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When I graduated MIT in 1984 with a degree in Biology, mine was the first class to be offered a laboratory course in genetic engineering. The rest, as they say, is history. This is the best, most fascinating intro and review of the highlights of all branchs of modern sciences since Bryson's A Short History of Nearly Everything. Compared to that wonderful book, this one has less history and more theory - and is more current and succinct, but never dry. This is the book for the curious mind, whether or not you've every studied the laws of thermodynamics or plate tectonics. As the authors point out, even professional scientists rarely know the latest theories that are outside their own narrow field of study. Here's the chance for layman and scientist to get up to speed. C'mon, now, its the 21st century, and with this book there's no excuse not to be up-to-date.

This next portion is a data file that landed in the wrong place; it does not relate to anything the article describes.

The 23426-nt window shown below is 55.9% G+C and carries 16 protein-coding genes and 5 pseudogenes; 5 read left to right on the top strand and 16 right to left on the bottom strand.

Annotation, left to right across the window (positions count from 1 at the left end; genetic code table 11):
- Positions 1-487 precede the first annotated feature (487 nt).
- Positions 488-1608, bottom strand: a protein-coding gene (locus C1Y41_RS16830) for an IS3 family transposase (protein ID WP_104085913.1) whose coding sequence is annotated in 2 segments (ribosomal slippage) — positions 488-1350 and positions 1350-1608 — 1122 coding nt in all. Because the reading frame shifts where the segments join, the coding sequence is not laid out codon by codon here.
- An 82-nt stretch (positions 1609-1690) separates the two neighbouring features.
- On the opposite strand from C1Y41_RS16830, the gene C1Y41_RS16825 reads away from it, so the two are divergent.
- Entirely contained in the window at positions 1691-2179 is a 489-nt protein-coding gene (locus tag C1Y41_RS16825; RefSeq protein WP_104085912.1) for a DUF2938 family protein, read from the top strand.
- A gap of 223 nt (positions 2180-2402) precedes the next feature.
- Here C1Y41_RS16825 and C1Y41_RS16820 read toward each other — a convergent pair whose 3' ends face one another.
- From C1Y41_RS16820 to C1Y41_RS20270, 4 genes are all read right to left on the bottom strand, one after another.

32 of 32 people found this review helpful
You won't believe how interesting science is until you're introduced to it by the likes of Trefil and Hazen! If you want to inspire someone in the area of the sciences, or even of the great potential and value of learning and education, convince them to just give this a try! You'll be doing them a real favor.
I've given away 4-5 copies of the book and everyone has been surprised by how much they like it. I have both the audio and paperback for myself.
The narration fits the book perfectly.
9 of 9 people found this review helpful
Got this book as I am interested in some areas of Science but did not feel my school education had left me with a good base on which to build on. I would often be reading about a subject and then a concept would be thrown in to which I was not familiar. Funnily enough the book introduction talks about how some experts in one field of science can often be near clueless on subjects outside their own field of study! So it seems I'm not the only one!
The book is reasonably easy to follow and explains everything you'd need to know to get by in reading most scientific articles.
The only minor criticism I have with it is that it frequently uses imperial measurements, which is something that I feel should be avoided. The reason they have done this is that the book is targeted towards an American audience who will be more familiar with imperial measures.
The above aside I would recommend this to anyone looking to brush up on their knowledge of science in general.
13 of 13 people found this review helpful